Nothing is different about it. You will have to raise the front end a bit more when hooking up, but, the process is the same. Have the plate hit the hitch about half way up and let the TrailAir compress as it rides up and into the hitch.
The only thing to be a little wary of, until you get used to the hitch... Don't go by how the unit is riding, in regards to where the arrow meets the top half of the shock absorber, until you've gone some distance. The act of hooking up will cause an erroneous correlation until you've gone a few feet with the trailer and the system has settled onto the hitch. I think the first couple of weeks I used it, I was always having to adjust the air pressure; it would read too much when I hooked up, but, when I stopped a couple of hours later for a break, it was low... I learned to just hook up and go, stop at the entrance to the road (out of traffic naturally) and then look to see if it needed air or not. I have an air compressor with twin storage tanks in the front storage bay and can add air anytime. Turns out that I only need to adjust air with a big change in altitude or about once every 10 days or so to account for gradual leaks, probably at the valve; the rest of the time, by the time I get to the road out of the CG, it is reading just fine without any adjustments at all.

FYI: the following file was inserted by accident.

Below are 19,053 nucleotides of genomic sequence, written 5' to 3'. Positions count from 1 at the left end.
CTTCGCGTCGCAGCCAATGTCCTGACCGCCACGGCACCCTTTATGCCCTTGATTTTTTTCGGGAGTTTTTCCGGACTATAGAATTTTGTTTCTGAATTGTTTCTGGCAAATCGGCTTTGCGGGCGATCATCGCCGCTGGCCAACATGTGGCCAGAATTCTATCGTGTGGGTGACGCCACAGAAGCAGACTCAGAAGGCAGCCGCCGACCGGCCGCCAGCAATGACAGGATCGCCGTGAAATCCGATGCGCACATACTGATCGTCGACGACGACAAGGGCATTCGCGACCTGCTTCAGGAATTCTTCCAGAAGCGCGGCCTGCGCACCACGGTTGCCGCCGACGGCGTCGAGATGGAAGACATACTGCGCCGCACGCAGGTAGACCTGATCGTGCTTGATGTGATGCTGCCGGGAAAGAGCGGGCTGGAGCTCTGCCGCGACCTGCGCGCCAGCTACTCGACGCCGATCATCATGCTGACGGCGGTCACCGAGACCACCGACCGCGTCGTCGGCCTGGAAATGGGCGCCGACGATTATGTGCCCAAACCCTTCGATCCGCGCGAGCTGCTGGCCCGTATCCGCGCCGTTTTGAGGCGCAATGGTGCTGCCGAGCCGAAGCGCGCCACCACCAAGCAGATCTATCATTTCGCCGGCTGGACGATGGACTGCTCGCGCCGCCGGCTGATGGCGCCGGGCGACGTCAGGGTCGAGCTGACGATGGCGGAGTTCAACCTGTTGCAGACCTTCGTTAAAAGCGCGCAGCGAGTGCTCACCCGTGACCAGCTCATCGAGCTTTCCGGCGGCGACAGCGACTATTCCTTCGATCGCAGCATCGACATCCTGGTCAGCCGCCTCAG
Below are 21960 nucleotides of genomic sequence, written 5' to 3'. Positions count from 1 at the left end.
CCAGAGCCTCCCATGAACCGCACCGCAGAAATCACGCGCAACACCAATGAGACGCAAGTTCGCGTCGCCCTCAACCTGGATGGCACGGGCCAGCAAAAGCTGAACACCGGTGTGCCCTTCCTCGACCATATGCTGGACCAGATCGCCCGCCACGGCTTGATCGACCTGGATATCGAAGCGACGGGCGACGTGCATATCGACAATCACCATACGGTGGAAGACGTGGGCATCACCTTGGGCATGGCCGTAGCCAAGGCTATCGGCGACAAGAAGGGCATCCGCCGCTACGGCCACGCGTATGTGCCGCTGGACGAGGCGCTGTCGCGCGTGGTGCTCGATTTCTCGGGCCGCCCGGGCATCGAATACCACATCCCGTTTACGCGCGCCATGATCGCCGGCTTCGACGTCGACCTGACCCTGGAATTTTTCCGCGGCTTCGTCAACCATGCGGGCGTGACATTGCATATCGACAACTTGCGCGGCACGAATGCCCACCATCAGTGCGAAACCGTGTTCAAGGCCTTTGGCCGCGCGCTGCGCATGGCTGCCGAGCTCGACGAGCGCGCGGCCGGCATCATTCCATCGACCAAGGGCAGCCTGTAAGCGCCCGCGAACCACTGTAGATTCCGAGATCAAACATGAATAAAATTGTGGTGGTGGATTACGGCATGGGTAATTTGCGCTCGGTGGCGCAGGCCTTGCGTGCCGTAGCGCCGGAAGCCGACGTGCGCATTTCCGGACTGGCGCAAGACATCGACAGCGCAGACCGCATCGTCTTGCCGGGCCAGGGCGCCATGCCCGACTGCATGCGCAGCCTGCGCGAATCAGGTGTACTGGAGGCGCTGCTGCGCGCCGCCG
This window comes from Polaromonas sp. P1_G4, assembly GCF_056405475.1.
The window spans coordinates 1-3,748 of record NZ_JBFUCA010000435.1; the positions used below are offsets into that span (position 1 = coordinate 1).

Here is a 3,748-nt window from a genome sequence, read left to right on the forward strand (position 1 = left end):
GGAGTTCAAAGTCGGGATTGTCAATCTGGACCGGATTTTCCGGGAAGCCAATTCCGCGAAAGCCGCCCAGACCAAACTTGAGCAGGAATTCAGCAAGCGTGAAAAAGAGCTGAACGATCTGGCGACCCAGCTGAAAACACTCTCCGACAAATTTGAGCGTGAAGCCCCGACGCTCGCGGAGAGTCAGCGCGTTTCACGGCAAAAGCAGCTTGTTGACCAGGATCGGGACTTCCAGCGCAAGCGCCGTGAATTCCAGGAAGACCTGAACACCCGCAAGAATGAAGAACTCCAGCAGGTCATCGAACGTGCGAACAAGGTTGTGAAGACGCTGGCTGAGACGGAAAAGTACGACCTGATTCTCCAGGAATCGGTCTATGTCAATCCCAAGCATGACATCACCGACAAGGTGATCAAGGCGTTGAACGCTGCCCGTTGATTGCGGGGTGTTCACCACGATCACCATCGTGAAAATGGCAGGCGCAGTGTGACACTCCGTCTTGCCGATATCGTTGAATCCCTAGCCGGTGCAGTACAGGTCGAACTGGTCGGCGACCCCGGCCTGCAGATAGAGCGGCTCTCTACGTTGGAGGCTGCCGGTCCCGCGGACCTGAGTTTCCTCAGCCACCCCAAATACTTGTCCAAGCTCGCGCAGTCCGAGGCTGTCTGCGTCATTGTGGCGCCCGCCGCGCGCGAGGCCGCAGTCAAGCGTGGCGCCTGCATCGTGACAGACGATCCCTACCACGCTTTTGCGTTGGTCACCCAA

Whatever you do, don't ignore the grease fittings. You should give them one squirt (9 zerks) every thousand miles. I usually do them once a week. We go for 3 or 4 months at a time, several times a year, and Sunday is my check air, check propane, lube things that squeak, etc. day and I just added the zerks to that program. I have a rechargeable Lincoln grease gun that I use and it only takes about 2 minutes to get the gun out, squirt the zerks and put it away.
For the comfort to work ratio, it is a "reasonable" price to pay